I am now comfortable in my own skin and grateful for my life.

I recently completed an Internship in Ignatian Spirituality and hope to help others discern the path God is inviting them to walk, to help identify their gifts and to affirm that God can be found in all things.

Imagination in prayer

At Mass last Sunday, we heard the story of the Prodigal Son with intro parables about the lost sheep and the lost coin. (Luke 15:1-32) These stories introduce us to at least nine (9) characters:

  1. a shepherd whose one sheep has strayed
  2. a woman who lost a coin
  3. the friends and neighbors who rejoice when the sheep and coin are found
  4. a man who has two sons
  5. the older son
  6. the younger son
  7. the pig farmer who starved his workers
  8. the father’s servants and
  9. the older son’s friends

Nine different personalities inviting me to step into the stories and imagine myself in each role.

All week, I have engaged in imaginative prayer with the scenes in this Scripture, placing myself in each of the roles portrayed, letting the scene play out and looking at how I am like the person or how I am different.

For example, when am I put myself in the place of the shepherd, I wondered if I would be willing to leave what I have in search for something lost. It is a risk to leave the safety of the known, and I wondered if I would take the risk.

My opportunities to take risk don’t usually involve sheep, but as I let this image play out, I thought about the safety and security of my circle of friends, and I wondered if I am willing to take the risk of inviting someone into my circle of friends or even just to reach out to someone who seems to be on the outside. Do I tend to play it safe or am I willing to stretch beyond my comfort zone?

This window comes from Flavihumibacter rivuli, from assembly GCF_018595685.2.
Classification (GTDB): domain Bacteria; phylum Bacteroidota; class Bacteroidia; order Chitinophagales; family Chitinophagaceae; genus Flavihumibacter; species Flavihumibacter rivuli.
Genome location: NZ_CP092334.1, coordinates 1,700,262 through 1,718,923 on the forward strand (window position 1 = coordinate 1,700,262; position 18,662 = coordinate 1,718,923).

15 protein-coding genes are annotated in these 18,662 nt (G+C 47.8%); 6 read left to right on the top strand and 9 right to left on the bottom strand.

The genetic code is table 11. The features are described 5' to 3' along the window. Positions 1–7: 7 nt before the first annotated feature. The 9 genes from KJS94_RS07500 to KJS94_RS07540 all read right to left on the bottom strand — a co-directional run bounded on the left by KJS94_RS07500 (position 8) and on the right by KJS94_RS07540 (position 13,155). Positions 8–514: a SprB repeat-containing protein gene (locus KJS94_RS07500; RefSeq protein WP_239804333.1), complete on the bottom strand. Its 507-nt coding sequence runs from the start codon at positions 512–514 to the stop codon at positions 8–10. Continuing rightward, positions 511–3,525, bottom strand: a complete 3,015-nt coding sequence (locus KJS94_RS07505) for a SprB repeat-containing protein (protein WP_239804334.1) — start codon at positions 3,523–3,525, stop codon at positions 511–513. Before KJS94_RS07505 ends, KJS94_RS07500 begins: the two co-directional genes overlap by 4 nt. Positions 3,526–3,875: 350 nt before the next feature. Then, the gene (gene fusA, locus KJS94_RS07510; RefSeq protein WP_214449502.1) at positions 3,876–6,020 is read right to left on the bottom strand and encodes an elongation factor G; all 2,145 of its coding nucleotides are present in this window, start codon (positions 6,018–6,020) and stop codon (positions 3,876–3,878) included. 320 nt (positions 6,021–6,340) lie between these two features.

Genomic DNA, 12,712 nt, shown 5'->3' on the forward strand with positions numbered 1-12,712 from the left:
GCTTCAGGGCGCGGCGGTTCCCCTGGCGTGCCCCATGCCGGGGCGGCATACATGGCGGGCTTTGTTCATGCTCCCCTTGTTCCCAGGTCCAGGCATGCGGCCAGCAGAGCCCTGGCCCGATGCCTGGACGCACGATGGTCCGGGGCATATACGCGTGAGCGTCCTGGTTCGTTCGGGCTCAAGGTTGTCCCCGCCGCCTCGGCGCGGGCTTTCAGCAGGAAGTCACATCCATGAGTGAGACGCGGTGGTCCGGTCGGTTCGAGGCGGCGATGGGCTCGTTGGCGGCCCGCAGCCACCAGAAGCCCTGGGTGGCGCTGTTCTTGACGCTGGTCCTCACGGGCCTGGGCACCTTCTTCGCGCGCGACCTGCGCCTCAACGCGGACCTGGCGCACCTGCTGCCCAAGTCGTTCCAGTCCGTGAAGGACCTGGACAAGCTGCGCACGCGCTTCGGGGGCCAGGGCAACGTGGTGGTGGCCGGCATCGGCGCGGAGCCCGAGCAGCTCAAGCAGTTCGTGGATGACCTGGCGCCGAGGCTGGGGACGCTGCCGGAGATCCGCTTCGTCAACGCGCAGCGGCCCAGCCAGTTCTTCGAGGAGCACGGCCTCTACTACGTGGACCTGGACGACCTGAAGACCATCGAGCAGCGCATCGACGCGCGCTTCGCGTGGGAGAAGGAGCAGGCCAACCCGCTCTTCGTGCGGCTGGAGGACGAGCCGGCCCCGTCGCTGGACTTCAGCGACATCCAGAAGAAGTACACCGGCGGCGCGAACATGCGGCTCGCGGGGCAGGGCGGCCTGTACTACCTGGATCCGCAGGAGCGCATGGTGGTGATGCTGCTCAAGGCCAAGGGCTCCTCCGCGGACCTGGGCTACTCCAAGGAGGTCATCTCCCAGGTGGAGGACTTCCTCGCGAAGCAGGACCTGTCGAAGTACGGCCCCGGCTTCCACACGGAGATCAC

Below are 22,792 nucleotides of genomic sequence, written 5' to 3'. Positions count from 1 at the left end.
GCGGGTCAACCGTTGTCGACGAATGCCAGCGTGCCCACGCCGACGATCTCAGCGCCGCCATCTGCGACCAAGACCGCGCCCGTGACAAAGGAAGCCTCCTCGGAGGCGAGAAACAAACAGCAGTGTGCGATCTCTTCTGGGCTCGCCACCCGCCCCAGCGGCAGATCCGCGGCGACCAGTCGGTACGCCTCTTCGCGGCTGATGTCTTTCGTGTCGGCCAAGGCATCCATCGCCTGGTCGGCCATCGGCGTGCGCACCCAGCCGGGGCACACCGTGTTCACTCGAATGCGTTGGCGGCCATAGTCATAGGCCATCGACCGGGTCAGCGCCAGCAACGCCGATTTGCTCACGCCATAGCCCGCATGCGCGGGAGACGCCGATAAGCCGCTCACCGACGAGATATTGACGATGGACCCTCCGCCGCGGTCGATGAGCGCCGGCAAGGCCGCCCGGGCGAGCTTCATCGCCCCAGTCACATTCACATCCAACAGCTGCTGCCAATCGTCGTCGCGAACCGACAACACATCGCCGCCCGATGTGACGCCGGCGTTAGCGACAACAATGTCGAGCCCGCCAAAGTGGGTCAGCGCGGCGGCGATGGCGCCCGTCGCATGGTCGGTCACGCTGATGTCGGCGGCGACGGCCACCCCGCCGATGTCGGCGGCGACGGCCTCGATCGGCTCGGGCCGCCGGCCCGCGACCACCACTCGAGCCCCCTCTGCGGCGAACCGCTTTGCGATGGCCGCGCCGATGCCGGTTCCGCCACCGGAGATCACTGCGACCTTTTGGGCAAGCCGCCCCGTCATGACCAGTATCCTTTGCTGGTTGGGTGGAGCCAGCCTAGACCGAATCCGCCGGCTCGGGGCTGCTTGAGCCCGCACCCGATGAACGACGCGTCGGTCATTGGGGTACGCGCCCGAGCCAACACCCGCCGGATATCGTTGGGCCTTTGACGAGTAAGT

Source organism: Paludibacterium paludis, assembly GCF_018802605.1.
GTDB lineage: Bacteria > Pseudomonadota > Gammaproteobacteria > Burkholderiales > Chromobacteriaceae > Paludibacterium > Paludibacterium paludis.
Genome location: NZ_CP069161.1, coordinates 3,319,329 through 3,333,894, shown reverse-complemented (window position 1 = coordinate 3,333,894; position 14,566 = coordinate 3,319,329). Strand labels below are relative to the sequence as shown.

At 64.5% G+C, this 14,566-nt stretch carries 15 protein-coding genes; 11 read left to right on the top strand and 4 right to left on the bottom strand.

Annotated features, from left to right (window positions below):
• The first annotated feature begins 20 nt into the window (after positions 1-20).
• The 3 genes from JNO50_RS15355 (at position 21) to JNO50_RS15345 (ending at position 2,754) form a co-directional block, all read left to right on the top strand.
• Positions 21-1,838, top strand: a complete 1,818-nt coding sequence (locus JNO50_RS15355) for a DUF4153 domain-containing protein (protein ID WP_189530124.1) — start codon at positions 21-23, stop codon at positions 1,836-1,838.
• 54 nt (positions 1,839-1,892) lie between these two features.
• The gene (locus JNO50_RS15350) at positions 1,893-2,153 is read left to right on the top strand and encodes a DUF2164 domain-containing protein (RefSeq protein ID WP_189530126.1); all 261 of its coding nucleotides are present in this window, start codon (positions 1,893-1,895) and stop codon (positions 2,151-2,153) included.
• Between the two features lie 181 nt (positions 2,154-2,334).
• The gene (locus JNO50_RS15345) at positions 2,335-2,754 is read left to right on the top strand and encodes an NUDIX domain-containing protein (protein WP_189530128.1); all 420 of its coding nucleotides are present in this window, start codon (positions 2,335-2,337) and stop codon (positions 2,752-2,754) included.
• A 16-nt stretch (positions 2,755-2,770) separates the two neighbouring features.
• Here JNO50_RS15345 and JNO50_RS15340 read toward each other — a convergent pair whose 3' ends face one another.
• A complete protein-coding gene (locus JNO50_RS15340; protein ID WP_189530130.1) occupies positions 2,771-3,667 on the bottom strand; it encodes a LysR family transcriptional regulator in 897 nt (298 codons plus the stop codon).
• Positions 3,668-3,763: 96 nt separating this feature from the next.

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The woman who searches for something precious that has been lost is an easy one for me to imagine because I frequently lose things (mostly earrings, which is why I had an extra hole pierced in one ear so I can still wear the remaining earring). I tend to tear the house apart and retrace my steps looking for a lost earring. But what about other things? Do I persevere or give up? Do I persevere in prayer? In hope?

How am I like the forgiving father? The rebellious son? Or the dutiful son? When am I like the servant who has to prepare something for others to enjoy while I just look on? Or like the local pig farmer who cares more for his pigs than the people who work for hm? How do I react when a friend complains about unfair treatment from a parent?

Each of the people in these stories help me to see myself in relation to God and to others. Each invites me to imagine myself inside the Scripture passage and learn something about myself, others and God.

On my walk one day, I realized that each person represents a different character trait, and it reminded me of the words stenciled at my neighborhood school—incoming messages through different avenues.

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Feeling blessed